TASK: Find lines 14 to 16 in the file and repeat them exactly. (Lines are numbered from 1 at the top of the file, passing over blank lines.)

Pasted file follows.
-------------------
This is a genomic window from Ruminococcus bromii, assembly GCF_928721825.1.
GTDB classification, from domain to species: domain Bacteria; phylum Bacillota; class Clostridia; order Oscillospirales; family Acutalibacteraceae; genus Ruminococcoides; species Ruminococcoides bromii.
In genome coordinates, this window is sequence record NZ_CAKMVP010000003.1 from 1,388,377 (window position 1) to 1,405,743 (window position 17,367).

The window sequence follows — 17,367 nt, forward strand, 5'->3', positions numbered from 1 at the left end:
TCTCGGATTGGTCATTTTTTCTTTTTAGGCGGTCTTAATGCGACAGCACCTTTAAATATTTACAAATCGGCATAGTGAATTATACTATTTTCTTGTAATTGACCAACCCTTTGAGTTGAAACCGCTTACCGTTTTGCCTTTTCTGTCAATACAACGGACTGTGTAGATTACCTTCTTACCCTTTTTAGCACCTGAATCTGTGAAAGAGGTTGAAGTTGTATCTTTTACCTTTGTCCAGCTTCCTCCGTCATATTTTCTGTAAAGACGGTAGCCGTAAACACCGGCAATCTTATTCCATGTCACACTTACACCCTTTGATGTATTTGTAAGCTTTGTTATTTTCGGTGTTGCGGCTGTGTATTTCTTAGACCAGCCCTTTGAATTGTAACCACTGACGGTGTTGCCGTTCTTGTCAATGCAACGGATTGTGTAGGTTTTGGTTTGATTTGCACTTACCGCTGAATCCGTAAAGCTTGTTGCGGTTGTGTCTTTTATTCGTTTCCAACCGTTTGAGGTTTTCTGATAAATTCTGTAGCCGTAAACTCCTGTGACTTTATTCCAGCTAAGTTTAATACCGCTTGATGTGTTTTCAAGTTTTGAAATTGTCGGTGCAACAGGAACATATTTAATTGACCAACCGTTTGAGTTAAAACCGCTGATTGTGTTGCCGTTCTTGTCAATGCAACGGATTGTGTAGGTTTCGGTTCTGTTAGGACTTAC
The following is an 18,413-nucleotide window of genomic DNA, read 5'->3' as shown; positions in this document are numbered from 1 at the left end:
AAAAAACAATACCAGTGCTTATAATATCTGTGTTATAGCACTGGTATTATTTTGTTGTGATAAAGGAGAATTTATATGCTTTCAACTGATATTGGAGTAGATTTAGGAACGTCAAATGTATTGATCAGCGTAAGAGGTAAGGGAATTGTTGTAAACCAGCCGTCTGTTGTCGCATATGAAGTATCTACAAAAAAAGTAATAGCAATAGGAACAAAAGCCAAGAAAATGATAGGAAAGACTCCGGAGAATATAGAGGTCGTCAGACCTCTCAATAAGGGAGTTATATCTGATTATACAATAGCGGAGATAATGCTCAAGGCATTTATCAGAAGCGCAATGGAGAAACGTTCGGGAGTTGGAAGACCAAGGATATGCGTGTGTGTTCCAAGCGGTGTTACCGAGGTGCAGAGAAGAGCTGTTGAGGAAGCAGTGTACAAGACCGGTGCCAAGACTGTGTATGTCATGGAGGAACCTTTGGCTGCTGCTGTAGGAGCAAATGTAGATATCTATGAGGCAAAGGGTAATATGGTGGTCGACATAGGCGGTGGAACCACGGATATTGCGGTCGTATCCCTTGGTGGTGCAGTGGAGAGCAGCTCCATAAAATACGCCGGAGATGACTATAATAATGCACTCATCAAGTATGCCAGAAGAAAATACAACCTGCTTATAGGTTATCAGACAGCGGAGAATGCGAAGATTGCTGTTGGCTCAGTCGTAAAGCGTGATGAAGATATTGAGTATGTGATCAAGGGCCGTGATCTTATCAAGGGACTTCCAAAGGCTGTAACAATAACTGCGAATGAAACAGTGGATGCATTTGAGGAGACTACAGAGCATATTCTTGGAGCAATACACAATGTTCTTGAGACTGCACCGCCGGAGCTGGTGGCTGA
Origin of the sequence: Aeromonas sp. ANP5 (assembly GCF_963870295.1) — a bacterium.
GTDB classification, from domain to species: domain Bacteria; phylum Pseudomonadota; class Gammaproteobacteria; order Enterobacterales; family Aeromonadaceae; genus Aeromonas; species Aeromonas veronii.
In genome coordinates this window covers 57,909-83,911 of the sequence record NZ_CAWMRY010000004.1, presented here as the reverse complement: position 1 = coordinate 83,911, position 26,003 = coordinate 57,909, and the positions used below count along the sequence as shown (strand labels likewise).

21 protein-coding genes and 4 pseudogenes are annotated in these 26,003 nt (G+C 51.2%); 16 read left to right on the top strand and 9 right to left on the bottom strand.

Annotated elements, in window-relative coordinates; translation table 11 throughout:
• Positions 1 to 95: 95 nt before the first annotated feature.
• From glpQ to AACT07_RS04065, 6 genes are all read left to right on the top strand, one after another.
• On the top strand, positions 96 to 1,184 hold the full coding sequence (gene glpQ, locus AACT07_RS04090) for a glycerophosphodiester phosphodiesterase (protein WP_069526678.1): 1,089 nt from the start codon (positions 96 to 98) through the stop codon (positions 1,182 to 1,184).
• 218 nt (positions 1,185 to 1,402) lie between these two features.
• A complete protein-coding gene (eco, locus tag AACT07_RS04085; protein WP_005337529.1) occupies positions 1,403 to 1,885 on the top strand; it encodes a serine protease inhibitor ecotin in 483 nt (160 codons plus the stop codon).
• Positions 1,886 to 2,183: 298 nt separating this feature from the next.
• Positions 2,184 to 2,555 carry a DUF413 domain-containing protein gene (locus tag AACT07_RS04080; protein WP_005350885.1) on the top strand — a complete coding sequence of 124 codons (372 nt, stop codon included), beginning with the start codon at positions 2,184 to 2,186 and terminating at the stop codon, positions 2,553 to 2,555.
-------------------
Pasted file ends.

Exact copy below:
• From glpQ to AACT07_RS04065, 6 genes are all read left to right on the top strand, one after another.
• On the top strand, positions 96 to 1,184 hold the full coding sequence (gene glpQ, locus AACT07_RS04090) for a glycerophosphodiester phosphodiesterase (protein WP_069526678.1): 1,089 nt from the start codon (positions 96 to 98) through the stop codon (positions 1,182 to 1,184).
• 218 nt (positions 1,185 to 1,402) lie between these two features.